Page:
If you’re a fan of craft beer and microbreweries as opposed to say Bud Light or Coors, you should say a little thank you to Jimmy Carter. Carter could very well be the hero of International Beer Day.This message and theme got picked up by Jonathan Chait at the New Republic, and then Chait was commented on by Matt Welch at Reason Magazine's website. Kain then added a rebuttal to Welch on Friday, and the comments there spin off into a wild thread having to do in part with (I can't figure out quite how) gas station hours in Oregon(?!?).
To make a long story short, prohibition led to the dismantling of many small breweries around the nation. When prohibition was lifted, government tightly regulated the market, and small scale producers were essentially shut out of the beer market altogether. Regulations imposed at the time greatly benefited the large beer makers. In 1979, Carter deregulated the beer industry, opening the market back up to craft brewers.
As is typical with online articles relating to beer at such websites, the commentary by readers that follows blathers on and on over the virtues or lack thereof of various craft beers, the "crapitude" of mass-market beers, etc.
There's only one problem. Actually, make that two.
First, Kain makes no reference to just how Carter "deregulated the beer industry." No bill number, no details of the changes made, or anything.
Second, everyone else accepts this article on faith, save for quite a few savvy commenters way down the list of 150+ comments on the original piece.
As most homebrewers are made aware in various accounts of homebrewing's history, Jimmy Carter most definitely did one thing legally relating to beer: he lifted the Federal prohibition on making beer or wine at home, in October 1978 with the signing of H.R. 1337, which, among other things,
Allows any adult (formerly only heads of families) to produce wine and beer for personal and family use and not for sale without incurring the wine or beer excise taxes or any penalties for quantities per calendar year of: (1) 200 gallons if there are two or more adults in the household and (2) 100 gallons if there is only one adult in the household.Now, aside from this, which was indeed a sea change in the way beer other than "North American industrial lager" could be made and discovered by the teeming masses in the nation........... was there any act or law signed by Jimmy Carter which had any effect of deregulating, in any fashion, the commercial beer industry in the United States?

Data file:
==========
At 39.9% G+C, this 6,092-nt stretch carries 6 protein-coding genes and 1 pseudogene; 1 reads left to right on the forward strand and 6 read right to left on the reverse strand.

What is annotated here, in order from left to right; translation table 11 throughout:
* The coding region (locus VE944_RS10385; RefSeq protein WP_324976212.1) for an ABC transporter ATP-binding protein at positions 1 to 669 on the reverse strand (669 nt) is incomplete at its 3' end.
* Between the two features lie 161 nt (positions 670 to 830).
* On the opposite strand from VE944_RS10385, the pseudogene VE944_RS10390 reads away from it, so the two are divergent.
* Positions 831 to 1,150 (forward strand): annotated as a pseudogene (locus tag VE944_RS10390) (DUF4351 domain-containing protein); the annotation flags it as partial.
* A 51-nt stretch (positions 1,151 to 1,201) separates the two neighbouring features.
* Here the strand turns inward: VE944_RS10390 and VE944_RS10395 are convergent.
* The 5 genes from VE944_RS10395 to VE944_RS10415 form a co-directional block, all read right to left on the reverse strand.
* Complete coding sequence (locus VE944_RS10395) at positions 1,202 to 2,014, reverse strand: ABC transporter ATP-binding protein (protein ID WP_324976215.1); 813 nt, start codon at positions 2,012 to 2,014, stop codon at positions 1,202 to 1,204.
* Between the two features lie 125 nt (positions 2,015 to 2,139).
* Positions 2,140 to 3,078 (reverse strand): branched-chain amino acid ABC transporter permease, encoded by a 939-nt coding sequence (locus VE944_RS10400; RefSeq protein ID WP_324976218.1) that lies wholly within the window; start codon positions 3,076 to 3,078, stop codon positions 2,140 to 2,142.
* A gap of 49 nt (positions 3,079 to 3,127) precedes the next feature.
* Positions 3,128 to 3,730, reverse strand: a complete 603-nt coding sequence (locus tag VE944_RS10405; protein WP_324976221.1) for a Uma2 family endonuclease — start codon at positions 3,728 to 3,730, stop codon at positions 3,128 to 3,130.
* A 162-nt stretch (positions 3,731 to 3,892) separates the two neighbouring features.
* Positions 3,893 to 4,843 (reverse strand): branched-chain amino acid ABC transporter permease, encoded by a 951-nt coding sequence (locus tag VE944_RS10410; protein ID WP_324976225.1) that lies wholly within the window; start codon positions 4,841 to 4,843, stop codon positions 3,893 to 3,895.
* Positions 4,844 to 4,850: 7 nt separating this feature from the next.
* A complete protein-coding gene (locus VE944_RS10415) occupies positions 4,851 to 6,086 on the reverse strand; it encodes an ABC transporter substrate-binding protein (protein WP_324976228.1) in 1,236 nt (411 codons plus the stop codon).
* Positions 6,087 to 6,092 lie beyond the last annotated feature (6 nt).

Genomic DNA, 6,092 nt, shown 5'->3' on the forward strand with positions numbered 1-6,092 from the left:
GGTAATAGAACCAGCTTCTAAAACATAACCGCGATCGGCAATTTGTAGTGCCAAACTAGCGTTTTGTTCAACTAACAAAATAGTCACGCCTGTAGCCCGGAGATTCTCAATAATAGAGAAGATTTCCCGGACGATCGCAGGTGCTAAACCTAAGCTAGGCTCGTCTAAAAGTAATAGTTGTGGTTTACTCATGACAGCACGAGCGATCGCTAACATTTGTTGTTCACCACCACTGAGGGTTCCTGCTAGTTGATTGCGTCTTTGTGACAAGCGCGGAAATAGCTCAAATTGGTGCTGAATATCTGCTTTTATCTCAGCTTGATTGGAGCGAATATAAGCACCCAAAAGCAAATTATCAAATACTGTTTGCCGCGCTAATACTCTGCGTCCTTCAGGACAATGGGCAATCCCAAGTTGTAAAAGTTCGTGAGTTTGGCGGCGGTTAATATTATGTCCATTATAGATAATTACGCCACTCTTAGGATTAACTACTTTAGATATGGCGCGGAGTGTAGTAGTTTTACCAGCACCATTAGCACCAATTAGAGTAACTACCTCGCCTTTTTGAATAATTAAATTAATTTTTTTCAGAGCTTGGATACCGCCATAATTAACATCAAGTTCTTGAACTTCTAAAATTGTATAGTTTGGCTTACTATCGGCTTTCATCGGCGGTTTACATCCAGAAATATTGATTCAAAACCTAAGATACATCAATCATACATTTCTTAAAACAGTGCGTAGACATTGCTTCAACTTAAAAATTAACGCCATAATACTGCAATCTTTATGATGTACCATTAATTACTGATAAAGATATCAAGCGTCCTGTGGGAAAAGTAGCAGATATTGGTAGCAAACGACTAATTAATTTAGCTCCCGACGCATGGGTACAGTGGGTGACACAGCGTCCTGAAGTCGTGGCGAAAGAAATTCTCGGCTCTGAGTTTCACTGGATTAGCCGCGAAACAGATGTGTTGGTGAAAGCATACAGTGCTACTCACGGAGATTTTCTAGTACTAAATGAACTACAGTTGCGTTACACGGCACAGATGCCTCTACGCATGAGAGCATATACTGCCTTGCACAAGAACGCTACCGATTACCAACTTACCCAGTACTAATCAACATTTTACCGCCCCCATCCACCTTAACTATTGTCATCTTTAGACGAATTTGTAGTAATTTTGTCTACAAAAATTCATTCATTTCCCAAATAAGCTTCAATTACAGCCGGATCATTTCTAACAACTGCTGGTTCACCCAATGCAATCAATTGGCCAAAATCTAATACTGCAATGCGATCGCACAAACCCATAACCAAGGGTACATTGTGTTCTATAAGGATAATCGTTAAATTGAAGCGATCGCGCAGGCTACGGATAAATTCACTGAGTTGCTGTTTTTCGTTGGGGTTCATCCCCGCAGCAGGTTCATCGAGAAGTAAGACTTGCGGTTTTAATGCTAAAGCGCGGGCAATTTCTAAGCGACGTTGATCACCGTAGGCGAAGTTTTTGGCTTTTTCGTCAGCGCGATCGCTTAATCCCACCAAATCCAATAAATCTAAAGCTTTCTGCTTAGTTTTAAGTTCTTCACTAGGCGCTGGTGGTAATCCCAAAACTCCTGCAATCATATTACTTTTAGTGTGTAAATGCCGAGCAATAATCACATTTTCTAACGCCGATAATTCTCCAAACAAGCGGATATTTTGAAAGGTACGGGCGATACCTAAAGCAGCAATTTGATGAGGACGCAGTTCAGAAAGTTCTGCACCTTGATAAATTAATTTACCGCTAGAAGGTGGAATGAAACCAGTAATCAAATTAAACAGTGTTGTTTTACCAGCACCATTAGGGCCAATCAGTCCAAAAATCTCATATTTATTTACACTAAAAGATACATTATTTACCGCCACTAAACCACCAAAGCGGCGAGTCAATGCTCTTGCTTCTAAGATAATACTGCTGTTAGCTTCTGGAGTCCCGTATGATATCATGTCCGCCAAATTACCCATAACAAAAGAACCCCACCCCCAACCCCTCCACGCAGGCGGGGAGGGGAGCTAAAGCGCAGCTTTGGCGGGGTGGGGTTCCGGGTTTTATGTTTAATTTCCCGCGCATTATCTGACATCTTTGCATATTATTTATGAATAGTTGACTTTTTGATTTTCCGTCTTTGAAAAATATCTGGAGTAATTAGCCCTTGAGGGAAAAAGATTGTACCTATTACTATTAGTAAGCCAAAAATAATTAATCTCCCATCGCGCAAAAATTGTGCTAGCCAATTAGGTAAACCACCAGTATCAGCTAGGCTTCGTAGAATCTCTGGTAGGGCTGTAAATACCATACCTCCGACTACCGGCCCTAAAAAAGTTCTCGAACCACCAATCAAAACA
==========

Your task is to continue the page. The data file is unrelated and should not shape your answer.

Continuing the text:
If so, the appropriate historians should be able to cite the specific law in question, and I/we should be able to look it up online. The comments are open, folks. Have at it.
My presumption, until I hear otherwise, is that Kain has made a grandiose error of mis-association by confusing the legalization of homebrewing with the "deregulation" of the "beer industry," possibly from overhearing some associate describe the former (possibly over several beers or homebrews) and making a leap (of ignorance or desire) to the latter.
What's even more egregious is that, in their haste to jump into a mud-wrestling pit debate on deregulation or re-regulation, both Chait and Welch run with this theme without even questioning the original premise.
UPDATE: In a (so far vain) attempt to discern if, indeed, there was any specific law signed by Carter that "deregulated" craft brewing and made commercial microbrewing possible, I did a couple Google searches. What I discovered is that, as of this moment, "Jimmy Carter deregulated brewing" is on track to replace "Ben Franklin said 'Beer is proof that God loves us and wants to see us happy'" as THE most popular "urban legend" regarding beer, thanks to people online citing the New Republic piece.....
UPDATE II: More on the subject here. "The intermediate step, which goes unnoted by Carlson ("as far as I can tell nothing else substantive changed about the market") and thus by Kain and Chait, is the legalization of brewpubs in individual states. Washington passed its law in 1982, and that same year Bert Grant opened his brewpub in Yakima--the first brewpub in the US since Prohibition. California's brewpub law also passed in 1982 (sponsored by Assemblyman Tom Bates), and Oregon's passed in 1983. Over the course of the 1980s, various other states followed suit."
UPDATE III: As if I thought the oversimplification couldn't be any worse.......... see this headline at another blog that cites Kain: "Like Beer? Thank Jimmy Carter!" As if Carter ended Prohibition or something.....
UPDATE IV: Welcome, readers of The Atlantic! I am most happy to see that Atlantic National Correspondent James Fallows, a former Jimmy Carter speechwriter, had enough scruples to revisit and retract his original promotion of the Kain essay and meme.
Kudos to The Atlantic. Still waiting for
UPDATE V: As noted elsewhere, it turns out Matt Welch of Reason Magazine/.com put up a story that included a link to my piece within a day of my original spiel. Thanks. Mr. Welch and Reason!